Hundreds celebrate Saskatoon’s first two-spirit powwow at University of Saskatchewan
The Bowl at the University of Saskatchewan was filled with dancers for Saskatoon’s first two-spirit powwow on Saturday afternoon.
The powwow aimed to create a safe space for all people, especially two-spirit people, a term which was coined in Winnipeg in 1990.
“We made this name ‘two-spirit’ because we were different than the queer community; we were queer and Indigenous. We lived from an Indigenous worldview, which is a spirit-based worldview,” said Marjorie Beaucage, OUTSaskatoon’s two-spirit elder.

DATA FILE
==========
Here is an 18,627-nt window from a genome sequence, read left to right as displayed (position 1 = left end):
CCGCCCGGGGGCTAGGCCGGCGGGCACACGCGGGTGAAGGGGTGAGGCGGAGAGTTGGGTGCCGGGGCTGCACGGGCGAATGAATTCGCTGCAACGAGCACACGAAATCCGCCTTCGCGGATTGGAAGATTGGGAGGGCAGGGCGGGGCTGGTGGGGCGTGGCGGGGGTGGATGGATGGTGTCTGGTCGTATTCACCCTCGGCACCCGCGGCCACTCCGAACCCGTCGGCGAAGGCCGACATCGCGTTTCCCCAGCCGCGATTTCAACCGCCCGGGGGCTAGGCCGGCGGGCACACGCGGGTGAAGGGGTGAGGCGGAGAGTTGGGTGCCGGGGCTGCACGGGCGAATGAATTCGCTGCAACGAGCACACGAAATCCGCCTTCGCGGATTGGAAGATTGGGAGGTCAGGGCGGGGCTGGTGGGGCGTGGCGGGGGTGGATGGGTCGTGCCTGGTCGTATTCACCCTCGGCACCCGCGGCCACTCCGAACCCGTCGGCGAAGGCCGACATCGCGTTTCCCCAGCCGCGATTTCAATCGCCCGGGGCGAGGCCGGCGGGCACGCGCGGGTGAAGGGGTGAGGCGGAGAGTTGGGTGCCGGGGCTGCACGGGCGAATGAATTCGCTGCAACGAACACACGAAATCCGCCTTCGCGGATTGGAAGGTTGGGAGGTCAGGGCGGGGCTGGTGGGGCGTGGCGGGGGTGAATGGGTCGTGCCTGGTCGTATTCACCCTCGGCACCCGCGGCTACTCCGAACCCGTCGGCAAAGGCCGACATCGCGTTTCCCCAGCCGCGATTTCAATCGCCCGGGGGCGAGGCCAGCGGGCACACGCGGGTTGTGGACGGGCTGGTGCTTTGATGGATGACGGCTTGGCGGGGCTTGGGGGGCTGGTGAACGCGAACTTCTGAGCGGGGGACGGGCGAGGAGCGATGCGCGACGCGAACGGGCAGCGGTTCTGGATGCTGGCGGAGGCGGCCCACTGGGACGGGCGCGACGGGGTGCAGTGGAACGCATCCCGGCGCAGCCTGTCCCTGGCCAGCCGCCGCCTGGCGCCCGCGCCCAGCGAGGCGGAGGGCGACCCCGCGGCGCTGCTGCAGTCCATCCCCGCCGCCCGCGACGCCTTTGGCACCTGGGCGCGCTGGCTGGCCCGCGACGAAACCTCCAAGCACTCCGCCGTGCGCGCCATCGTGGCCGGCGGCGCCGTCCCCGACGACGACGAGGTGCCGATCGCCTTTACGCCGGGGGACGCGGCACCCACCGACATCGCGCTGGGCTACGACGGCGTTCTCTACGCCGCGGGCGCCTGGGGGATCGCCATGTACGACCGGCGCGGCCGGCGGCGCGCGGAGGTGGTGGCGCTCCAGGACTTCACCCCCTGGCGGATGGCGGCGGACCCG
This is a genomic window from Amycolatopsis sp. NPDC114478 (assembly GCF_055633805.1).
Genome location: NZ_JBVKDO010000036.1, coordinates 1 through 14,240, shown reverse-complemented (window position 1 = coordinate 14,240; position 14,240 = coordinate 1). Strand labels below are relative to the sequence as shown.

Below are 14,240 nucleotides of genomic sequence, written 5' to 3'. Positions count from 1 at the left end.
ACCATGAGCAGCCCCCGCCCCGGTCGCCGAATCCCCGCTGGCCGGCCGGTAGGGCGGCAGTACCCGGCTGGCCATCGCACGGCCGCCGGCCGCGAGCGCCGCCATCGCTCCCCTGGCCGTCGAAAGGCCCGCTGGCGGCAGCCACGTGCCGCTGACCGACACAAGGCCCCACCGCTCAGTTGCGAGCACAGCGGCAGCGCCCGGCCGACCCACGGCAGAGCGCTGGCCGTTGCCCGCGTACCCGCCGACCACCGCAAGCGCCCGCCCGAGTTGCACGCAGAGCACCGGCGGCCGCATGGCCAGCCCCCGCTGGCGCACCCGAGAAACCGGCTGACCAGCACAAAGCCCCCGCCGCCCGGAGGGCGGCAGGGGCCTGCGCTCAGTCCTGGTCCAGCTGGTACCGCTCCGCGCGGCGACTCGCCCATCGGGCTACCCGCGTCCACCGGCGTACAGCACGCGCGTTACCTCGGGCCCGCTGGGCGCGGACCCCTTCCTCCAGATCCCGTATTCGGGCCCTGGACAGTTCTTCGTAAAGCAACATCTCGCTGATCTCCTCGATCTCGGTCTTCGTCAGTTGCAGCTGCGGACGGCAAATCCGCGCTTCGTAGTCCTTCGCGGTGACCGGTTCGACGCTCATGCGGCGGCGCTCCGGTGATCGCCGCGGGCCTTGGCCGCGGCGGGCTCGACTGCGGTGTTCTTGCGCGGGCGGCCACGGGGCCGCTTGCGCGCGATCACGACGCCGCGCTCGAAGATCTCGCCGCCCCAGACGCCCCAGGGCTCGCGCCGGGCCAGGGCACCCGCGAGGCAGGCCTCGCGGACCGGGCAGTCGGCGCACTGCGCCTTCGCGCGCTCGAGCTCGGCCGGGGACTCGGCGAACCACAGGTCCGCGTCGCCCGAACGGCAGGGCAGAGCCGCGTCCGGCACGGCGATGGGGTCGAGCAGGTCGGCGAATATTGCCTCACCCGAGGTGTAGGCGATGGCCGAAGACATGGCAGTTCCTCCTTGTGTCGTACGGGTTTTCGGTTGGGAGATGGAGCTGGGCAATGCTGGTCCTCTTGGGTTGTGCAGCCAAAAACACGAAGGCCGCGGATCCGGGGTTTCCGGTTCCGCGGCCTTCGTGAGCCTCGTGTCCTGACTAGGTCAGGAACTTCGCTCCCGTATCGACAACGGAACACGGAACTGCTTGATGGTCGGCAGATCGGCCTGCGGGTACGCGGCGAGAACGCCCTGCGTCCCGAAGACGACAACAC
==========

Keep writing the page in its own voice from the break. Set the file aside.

“There wasn’t a word in mainstream media, or mainstream LGBTQ language, that acknowledged the historical acceptance of queer Indigenous people in Indigenous communities prior to colonization,” said Jack Saddleback, the cultural coordinator with OUTSaskatoon.
Saddleback is a Cree, transgender, gay man, who identifies as two-spirit.
“I feel it is most definitely time for this conversation to happen,” said Saddleback.
“There is still so much that we need to do. With the high suicide rates of two-spirited individuals, with the high addiction rates, and with the high [rates of] homophobia, transphobia and racism that’s happening within our communities, it just goes to show that this is simply another step in this long journey.”
The powwow was organized by OUTSaskatoon as part of Saskatoon’s two-week Pride Festival, which concludes on June 24.
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